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Divide. Five acts about Khovanshchina

20 Dec 2023
Age restrictions

The Refitting Old Ships programme concludes with the world premiere of a new work by Anton Svetlichny commissioned and written especially for GES-2 House of Culture.



Modest Mussorgsky (1839–1881)
“Dawn on the Moscow River” (introduction to the opera Khovanshchina, 1880)
Сhamber ensemble version by Anton Svetlichny (2023)

Anton Svetlichny (b. 1982)
Divide. Five Acts on Khovanshchina
(2023, world premiere)
Commissioned by GES-2 House of Culture

In Divide, Svetlichny conducts a dialogue with the music of Modest Mussorgsky’s Khovanshchina. This work, based on historical events of the late seventeenth century, the battle of the old and the new on the eve of Peter the Great’s reforms, is one of the most important masterpieces in the Russian operatic canon.

Performed by

Moscow Contemporary Music Ensemble | MCME

Fyodor Lednev conductor

Illustration: Masha Bazilevskaya

Svetlichny’s score is not so much a remake as it is an exercise in free recomposition that draws on the “composed interpretation” developed by the German composer Hans Zender (1936–2019). Zender’s method was based on paradoxical switches between different and often mutually exclusive means of treating a primary source—from careful preservation to total disassembly. The five parts of Svetlichny’s forty-minute Divide reproduce, on reduced scale, the proportions of the five acts of Mussorgsky’s Khovanshchina—in the same way that Louis Andriessen composed De Stijl (1994) inspired by Piet Mondrian’s painting Composition with Red, Blue and Yellow (1930). Svetlichny organically fits Mussorgsky’s unorthodox harmonic and orchestral discoveries into new musical contexts, and the dramaturgy of the piece, situating, as Mussorgsky’s programme theorised, the “past in the future,” is closely and variously tied to the subsequent history of Russia.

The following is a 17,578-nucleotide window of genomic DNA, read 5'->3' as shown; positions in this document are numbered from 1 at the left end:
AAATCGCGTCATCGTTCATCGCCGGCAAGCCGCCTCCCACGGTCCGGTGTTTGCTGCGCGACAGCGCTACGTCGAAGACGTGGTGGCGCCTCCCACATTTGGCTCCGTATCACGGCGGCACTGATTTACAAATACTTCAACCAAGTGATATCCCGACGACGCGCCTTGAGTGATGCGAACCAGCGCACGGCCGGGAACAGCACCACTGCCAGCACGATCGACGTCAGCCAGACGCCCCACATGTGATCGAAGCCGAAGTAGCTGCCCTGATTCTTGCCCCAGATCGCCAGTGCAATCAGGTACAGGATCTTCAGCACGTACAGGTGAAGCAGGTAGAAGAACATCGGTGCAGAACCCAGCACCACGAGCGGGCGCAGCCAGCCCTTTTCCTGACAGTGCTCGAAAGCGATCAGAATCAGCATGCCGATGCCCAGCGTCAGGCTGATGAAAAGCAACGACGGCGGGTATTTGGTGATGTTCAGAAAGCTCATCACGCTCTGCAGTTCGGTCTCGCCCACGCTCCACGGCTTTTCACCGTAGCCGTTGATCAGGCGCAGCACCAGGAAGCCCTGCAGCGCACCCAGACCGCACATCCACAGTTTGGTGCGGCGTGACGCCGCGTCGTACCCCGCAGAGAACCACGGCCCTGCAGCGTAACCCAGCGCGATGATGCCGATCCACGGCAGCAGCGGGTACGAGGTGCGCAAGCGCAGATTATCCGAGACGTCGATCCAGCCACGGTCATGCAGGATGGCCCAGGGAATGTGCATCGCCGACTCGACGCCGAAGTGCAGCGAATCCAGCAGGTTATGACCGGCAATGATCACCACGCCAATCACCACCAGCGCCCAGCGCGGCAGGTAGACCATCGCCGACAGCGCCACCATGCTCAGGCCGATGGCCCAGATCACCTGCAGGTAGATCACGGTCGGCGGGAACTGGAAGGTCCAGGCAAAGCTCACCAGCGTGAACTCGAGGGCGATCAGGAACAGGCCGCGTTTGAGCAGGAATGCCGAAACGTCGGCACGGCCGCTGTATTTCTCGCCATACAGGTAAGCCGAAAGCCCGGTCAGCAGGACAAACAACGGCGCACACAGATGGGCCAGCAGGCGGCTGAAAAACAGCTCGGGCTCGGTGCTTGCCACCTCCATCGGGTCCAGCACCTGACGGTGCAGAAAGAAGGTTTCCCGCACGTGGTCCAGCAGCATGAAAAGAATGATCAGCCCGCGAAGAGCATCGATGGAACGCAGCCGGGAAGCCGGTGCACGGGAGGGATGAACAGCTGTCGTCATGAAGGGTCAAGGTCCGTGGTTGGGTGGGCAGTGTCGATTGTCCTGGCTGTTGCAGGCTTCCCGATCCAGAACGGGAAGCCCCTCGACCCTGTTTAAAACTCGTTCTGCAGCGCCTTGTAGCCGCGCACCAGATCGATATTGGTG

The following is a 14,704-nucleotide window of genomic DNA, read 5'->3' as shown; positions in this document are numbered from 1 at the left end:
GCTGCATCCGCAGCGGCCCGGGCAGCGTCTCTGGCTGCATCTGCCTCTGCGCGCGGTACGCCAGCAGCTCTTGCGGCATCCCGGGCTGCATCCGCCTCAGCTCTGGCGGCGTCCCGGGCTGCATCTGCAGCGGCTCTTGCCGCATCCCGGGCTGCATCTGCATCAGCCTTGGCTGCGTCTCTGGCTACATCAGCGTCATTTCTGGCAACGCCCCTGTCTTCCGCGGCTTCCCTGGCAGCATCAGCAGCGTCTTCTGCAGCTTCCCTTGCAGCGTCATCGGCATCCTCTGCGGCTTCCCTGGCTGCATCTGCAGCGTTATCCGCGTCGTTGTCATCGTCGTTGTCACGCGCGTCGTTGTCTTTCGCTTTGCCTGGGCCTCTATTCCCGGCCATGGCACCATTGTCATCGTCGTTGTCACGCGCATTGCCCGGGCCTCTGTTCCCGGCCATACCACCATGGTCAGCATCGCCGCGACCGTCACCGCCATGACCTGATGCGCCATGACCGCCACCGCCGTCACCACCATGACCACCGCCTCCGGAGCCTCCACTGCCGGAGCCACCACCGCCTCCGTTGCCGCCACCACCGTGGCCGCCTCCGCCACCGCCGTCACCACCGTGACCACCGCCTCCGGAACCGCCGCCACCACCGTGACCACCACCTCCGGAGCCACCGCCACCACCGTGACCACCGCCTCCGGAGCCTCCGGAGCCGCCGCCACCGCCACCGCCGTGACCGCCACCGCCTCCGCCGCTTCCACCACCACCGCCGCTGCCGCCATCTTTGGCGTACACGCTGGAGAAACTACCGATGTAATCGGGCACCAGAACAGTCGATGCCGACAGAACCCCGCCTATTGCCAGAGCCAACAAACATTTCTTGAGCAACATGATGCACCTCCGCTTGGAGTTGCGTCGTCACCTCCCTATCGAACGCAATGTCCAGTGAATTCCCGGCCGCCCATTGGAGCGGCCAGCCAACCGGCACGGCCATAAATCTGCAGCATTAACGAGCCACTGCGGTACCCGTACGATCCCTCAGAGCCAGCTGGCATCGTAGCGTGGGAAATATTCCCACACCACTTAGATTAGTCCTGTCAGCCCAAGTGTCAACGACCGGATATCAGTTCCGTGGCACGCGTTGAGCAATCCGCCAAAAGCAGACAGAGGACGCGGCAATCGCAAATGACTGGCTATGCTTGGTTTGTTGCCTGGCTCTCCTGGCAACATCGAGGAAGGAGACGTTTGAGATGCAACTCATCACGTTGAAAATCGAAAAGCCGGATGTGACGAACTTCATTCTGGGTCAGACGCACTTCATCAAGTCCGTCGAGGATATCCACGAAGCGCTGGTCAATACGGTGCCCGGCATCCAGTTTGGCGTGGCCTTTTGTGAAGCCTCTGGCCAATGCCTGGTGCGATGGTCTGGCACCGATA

The secondary title of Svetlichny’s work references several sources—Vladimir Rannev’s opera Two Acts (2014), and Five Moral Essays (1997) by Umberto Eco and Musorgsky: Eight Essays and an Epilogue (1993) by Richard Taruskin. In Divide, modern performing and composing techniques are combined with jazz practices, a deciphering of Konstantin Saradzhev’s symphonies for the bells of the Moscow Kremlin, and references to the soundtrack to Sergey Eisenstein’s film Ivan the Terrible (1944). The starting point for Svetlichny’s conception of Khovanshchina was a production of Mussorgsky’s opera staged at the Bavarian Opera in 2007 by Dmitry Chernyakov, to whom the author figuratively dedicates the score of Divide.

Anton Svetlichny (Rostov-on-Don, 1982) is a composer and pianist. He graduated with a degree in composition from the Rostov State Conservatory. He was a winner of the Saint Petersburg based Pythian games composing competition (2007). He is a member of the Resistance of Material group of composers and co-founder of the InEnsemble contemporary music ensemble.

Fyodor Lednev (b. 1971, Minsk) is a conductor. He graduated from the Saint Petersburg Conservatory, specialising in choir conducting (1995) and opera and symphonic conducting (1998). Since 1995, he has taught at the Rimsky-Korsakov Musical College in Saint Petersburg. As a guest conductor, Lednev has worked with the leading orchestras of Russia, including the Svetlanov State Orchestra of Russia, the Russian National Orchestra, the academic symphony orchestra of the Saint Petersburg Philharmonia, the musicAeterna choir and orchestra. Since 2019, Lednev has been the conductor of musicAeterna.

The Moscow Contemporary Music Ensemble (MCME) was founded in 1990 by the composer Yuri Kasparov alongside the leader of the Russian avant-garde Edison Denisov. MCME was the first Russian ensemble aimed at promoting twentieth and twenty-first century music and supporting contemporary composers. Since its founding, MCME has performed more than 1000 premieres.

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